Elementary School Students Receive College Scholarships
Riverton Elementary School Scholarship Recipients pose with Bob Stuart of Maine College Circle,
Principal Jeanne Malia, cPort CEO Gene Ardito, and Earnie the Starfish.
Over 500 elementary students in Portland and Augusta know where they want to go to college! This year, about 510 third, fourth, fifth, and sixth grade students wrote and submitted essays describing what career interests them and the higher education they would pursue to achieve their future career goals. As part of its College Aspirations Scholarship Program, cPort awarded 53 $100 scholarships to students at ceremonies at Augusta’s four elementary schools and Riverton and Ocean Avenue schools in Portland.
“In the end, all of the students are winners, not just the scholarship recipients,” says cPort CEO Gene Ardito. “The scholarships are a great way to start saving for college, but what’s really important is that all of these students are thinking about their future aspirations, and how to achieve them, at an early age.” The cPort College Aspirations Scholarship Program is in its third year in Augusta and was founded at Riverton Elementary in Portland in 2008.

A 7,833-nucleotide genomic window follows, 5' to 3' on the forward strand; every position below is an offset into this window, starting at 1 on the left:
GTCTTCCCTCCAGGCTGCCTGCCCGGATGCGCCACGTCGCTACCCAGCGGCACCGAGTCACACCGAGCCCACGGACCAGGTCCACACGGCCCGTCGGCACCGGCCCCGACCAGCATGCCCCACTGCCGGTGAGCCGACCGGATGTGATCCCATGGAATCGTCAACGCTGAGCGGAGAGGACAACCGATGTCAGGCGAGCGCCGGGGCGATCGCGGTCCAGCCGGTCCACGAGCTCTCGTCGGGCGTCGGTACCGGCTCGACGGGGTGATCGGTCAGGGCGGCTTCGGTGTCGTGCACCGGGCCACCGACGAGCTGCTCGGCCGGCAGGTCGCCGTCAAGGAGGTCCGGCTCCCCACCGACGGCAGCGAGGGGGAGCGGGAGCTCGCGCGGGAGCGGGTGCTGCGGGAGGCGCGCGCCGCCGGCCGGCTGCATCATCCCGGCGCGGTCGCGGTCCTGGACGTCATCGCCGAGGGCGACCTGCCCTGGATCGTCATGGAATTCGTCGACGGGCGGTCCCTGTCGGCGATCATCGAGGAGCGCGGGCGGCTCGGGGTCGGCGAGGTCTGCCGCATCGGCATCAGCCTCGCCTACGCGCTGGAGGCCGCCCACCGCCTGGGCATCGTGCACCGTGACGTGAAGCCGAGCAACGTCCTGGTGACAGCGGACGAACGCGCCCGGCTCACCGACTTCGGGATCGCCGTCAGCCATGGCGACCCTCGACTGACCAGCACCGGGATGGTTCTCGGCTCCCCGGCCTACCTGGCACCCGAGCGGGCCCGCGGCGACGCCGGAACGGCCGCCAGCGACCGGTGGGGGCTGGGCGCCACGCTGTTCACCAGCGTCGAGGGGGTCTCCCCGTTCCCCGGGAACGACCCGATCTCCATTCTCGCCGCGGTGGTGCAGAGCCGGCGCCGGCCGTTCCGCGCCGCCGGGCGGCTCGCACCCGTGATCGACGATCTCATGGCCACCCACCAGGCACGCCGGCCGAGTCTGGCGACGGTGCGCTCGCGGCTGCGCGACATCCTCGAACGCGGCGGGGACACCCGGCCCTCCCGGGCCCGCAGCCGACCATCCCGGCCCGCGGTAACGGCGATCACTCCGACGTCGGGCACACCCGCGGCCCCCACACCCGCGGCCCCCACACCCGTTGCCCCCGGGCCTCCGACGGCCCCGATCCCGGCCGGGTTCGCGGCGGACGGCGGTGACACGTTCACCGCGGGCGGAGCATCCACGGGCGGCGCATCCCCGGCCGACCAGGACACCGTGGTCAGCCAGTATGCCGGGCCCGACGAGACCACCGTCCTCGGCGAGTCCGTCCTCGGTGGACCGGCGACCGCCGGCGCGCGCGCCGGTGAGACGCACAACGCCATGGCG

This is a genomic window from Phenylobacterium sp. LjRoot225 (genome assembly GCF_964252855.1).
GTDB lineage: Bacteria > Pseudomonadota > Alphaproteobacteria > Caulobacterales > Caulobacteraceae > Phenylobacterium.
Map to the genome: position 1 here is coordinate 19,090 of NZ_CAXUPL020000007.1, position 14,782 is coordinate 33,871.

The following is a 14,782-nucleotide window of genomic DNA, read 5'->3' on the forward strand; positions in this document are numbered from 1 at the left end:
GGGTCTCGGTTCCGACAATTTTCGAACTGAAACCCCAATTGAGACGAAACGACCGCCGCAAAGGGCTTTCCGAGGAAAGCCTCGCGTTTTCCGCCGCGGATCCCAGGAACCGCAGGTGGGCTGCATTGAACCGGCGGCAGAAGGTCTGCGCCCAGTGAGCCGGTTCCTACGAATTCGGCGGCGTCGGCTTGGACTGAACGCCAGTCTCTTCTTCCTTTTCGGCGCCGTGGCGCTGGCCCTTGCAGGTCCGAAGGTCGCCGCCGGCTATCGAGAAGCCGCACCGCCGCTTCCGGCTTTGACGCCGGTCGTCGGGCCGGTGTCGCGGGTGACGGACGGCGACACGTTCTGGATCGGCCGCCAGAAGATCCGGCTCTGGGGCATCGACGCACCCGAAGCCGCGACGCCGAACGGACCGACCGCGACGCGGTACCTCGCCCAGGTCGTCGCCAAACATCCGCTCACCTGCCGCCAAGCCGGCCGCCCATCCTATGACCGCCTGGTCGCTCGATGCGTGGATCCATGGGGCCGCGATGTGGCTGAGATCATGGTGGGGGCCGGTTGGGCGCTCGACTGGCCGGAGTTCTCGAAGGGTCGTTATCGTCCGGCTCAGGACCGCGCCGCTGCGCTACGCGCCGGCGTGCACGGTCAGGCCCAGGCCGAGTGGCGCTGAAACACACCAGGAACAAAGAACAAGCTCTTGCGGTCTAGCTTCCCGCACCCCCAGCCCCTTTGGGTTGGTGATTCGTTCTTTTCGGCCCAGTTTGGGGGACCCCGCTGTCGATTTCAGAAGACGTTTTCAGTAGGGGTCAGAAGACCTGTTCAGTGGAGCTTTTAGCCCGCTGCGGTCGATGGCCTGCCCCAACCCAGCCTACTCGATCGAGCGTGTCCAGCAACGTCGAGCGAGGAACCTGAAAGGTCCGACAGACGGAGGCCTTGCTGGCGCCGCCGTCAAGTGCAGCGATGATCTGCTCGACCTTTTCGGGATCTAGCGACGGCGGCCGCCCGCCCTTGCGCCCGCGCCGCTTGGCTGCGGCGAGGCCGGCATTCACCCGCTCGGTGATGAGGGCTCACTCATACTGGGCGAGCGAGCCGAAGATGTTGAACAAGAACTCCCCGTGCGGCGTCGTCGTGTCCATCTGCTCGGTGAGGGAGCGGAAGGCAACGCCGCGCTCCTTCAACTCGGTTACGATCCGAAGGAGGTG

The program begins with college workshops led by Maine College Circle Executive Director Bob Stuart. In the workshops, Stuart provides an introduction to higher education options, degrees available, and provides each classroom with a poster of over 200 college major choices. He then helps students brainstorm possible college choices based on their career and major interests, size, and location.
“It’s really hard to end the workshops on time!” says cPort’s Augusta Branch Manager Beth Osborne, who attends the workshops to administer the scholarship essay contest. “There are always more hands raised with questions about colleges, and you don’t want to leave any of those questions unanswered.”
cPort employees read every essay and determine the scholarship winners; students receive marks for effort, creativity, overall message and recommendation letters. Students’ essays this year focused on careers ranging from marine scientists and video game engineers, to equestrian veterinarians and speech language pathologists, to clay animation artists and singers. They wrote about studying to achieve these career goals at colleges and universities ranging from those close by such as UMA, UMO, and Bowdoin, to Harvard University, University of Colorado Denver, and DigiPen in Washington State.
Starting in 2011, scholarship recipients also travel to visit a local college campus for a day. Students visited Bowdoin College in Brunswick in 2011, and Bates College in Lewiston in March this year. The campus visit helps to bring the program’s message full-circle that “everyone can go to college” by making college, which may seem like a distant concept to some students, a reality, and by getting students excited about the prospect of pursuing studies beyond high school.
All program participants are recognized with certificates and t-shirts at the ceremonies and the winners are announced with their families present.